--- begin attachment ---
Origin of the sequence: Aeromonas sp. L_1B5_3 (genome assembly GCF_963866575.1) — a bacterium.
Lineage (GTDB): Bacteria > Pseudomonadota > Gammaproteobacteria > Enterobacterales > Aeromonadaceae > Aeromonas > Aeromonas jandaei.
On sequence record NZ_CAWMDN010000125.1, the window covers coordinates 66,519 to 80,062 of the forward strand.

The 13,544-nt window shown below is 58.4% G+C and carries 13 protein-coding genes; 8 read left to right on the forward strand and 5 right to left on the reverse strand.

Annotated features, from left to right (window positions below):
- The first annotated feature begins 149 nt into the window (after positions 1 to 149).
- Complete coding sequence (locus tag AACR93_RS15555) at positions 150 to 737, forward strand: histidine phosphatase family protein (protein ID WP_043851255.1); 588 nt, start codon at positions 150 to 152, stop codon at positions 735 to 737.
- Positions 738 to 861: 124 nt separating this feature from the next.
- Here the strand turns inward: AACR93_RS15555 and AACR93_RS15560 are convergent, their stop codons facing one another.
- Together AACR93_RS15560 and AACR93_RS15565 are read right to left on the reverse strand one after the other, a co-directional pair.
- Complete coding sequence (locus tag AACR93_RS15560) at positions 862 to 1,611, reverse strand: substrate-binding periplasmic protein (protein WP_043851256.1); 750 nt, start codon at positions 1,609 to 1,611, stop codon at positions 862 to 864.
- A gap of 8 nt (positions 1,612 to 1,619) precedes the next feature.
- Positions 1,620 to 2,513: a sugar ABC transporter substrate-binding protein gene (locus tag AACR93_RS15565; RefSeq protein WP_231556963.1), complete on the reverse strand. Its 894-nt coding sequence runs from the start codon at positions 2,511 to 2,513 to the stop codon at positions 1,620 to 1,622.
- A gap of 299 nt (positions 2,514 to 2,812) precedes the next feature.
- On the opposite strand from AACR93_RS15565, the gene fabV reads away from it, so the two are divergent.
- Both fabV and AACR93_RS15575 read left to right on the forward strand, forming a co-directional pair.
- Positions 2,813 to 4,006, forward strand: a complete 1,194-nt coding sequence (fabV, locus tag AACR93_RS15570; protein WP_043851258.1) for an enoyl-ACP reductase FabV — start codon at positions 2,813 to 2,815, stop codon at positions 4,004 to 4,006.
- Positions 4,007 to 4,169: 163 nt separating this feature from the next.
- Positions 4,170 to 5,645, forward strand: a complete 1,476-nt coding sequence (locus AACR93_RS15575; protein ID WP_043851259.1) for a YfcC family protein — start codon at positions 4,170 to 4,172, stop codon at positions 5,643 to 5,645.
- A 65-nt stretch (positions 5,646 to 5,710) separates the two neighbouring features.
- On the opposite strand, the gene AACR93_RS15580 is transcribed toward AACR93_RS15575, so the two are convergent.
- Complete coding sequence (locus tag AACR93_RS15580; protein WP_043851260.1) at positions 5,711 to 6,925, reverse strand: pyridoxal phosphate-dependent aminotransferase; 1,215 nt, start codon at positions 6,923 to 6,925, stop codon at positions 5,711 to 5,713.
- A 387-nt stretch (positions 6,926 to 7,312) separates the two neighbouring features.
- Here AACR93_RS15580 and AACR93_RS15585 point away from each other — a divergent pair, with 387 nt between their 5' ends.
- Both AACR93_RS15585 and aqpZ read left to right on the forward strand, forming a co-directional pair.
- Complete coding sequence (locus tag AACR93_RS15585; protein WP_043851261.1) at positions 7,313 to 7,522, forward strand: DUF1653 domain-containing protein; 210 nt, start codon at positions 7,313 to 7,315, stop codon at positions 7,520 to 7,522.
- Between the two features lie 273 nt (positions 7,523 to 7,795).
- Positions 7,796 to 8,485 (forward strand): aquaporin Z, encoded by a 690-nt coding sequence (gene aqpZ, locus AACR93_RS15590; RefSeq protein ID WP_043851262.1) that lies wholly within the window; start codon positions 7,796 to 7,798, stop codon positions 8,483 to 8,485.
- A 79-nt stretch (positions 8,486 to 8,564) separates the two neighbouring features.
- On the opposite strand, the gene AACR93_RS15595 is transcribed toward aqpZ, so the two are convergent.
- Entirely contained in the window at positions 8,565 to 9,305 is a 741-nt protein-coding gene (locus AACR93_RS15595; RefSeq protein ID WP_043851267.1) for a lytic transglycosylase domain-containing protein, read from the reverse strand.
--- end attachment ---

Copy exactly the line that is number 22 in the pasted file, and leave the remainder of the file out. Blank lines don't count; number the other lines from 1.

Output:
- Complete coding sequence (locus tag AACR93_RS15580; protein WP_043851260.1) at positions 5,711 to 6,925, reverse strand: pyridoxal phosphate-dependent aminotransferase; 1,215 nt, start codon at positions 6,923 to 6,925, stop codon at positions 5,711 to 5,713.